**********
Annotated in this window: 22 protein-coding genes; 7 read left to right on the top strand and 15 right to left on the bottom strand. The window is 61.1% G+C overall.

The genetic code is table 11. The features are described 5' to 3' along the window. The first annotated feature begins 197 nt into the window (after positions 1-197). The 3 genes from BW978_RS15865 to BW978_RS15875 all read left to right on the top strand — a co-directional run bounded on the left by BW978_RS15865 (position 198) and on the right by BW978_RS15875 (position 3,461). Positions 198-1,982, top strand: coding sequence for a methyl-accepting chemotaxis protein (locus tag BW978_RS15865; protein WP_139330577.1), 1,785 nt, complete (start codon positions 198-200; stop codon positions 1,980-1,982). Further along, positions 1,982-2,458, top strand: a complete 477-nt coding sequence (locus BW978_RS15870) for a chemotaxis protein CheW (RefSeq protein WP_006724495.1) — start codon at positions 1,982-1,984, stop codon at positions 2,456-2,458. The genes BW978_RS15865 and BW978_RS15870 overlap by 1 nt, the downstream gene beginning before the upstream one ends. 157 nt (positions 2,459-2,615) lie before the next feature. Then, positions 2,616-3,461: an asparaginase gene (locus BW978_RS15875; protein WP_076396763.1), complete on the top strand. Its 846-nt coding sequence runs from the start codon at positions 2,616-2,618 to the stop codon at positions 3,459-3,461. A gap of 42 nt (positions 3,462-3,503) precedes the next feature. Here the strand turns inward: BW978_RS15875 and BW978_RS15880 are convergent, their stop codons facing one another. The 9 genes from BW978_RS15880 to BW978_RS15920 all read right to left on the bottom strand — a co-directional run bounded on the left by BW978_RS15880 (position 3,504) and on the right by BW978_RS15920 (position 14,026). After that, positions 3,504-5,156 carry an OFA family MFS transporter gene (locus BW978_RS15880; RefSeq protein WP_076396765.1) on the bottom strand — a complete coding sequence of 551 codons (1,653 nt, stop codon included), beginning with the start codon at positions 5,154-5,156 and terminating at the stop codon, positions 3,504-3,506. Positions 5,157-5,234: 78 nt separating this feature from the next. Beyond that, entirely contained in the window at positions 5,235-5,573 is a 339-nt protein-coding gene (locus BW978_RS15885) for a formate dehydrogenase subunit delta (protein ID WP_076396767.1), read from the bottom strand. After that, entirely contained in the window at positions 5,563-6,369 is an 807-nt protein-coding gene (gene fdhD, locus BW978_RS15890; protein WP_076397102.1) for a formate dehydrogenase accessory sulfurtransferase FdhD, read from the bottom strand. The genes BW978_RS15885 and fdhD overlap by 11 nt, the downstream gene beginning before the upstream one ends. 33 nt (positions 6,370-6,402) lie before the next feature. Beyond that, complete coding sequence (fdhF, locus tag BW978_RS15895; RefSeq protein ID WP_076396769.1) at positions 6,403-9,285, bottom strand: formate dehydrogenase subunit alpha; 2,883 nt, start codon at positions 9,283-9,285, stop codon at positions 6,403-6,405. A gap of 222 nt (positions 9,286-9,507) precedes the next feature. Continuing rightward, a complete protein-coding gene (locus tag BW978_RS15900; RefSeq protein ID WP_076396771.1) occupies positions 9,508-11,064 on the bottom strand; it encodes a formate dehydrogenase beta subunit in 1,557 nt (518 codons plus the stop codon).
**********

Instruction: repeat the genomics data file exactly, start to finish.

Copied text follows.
Annotated in this window: 22 protein-coding genes; 7 read left to right on the top strand and 15 right to left on the bottom strand. The window is 61.1% G+C overall.

The genetic code is table 11. The features are described 5' to 3' along the window. The first annotated feature begins 197 nt into the window (after positions 1-197). The 3 genes from BW978_RS15865 to BW978_RS15875 all read left to right on the top strand — a co-directional run bounded on the left by BW978_RS15865 (position 198) and on the right by BW978_RS15875 (position 3,461). Positions 198-1,982, top strand: coding sequence for a methyl-accepting chemotaxis protein (locus tag BW978_RS15865; protein WP_139330577.1), 1,785 nt, complete (start codon positions 198-200; stop codon positions 1,980-1,982). Further along, positions 1,982-2,458, top strand: a complete 477-nt coding sequence (locus BW978_RS15870) for a chemotaxis protein CheW (RefSeq protein WP_006724495.1) — start codon at positions 1,982-1,984, stop codon at positions 2,456-2,458. The genes BW978_RS15865 and BW978_RS15870 overlap by 1 nt, the downstream gene beginning before the upstream one ends. 157 nt (positions 2,459-2,615) lie before the next feature. Then, positions 2,616-3,461: an asparaginase gene (locus BW978_RS15875; protein WP_076396763.1), complete on the top strand. Its 846-nt coding sequence runs from the start codon at positions 2,616-2,618 to the stop codon at positions 3,459-3,461. A gap of 42 nt (positions 3,462-3,503) precedes the next feature. Here the strand turns inward: BW978_RS15875 and BW978_RS15880 are convergent, their stop codons facing one another. The 9 genes from BW978_RS15880 to BW978_RS15920 all read right to left on the bottom strand — a co-directional run bounded on the left by BW978_RS15880 (position 3,504) and on the right by BW978_RS15920 (position 14,026). After that, positions 3,504-5,156 carry an OFA family MFS transporter gene (locus BW978_RS15880; RefSeq protein WP_076396765.1) on the bottom strand — a complete coding sequence of 551 codons (1,653 nt, stop codon included), beginning with the start codon at positions 5,154-5,156 and terminating at the stop codon, positions 3,504-3,506. Positions 5,157-5,234: 78 nt separating this feature from the next. Beyond that, entirely contained in the window at positions 5,235-5,573 is a 339-nt protein-coding gene (locus BW978_RS15885) for a formate dehydrogenase subunit delta (protein ID WP_076396767.1), read from the bottom strand. After that, entirely contained in the window at positions 5,563-6,369 is an 807-nt protein-coding gene (gene fdhD, locus BW978_RS15890; protein WP_076397102.1) for a formate dehydrogenase accessory sulfurtransferase FdhD, read from the bottom strand. The genes BW978_RS15885 and fdhD overlap by 11 nt, the downstream gene beginning before the upstream one ends. 33 nt (positions 6,370-6,402) lie before the next feature. Beyond that, complete coding sequence (fdhF, locus tag BW978_RS15895; RefSeq protein ID WP_076396769.1) at positions 6,403-9,285, bottom strand: formate dehydrogenase subunit alpha; 2,883 nt, start codon at positions 9,283-9,285, stop codon at positions 6,403-6,405. A gap of 222 nt (positions 9,286-9,507) precedes the next feature. Continuing rightward, a complete protein-coding gene (locus tag BW978_RS15900; RefSeq protein ID WP_076396771.1) occupies positions 9,508-11,064 on the bottom strand; it encodes a formate dehydrogenase beta subunit in 1,557 nt (518 codons plus the stop codon).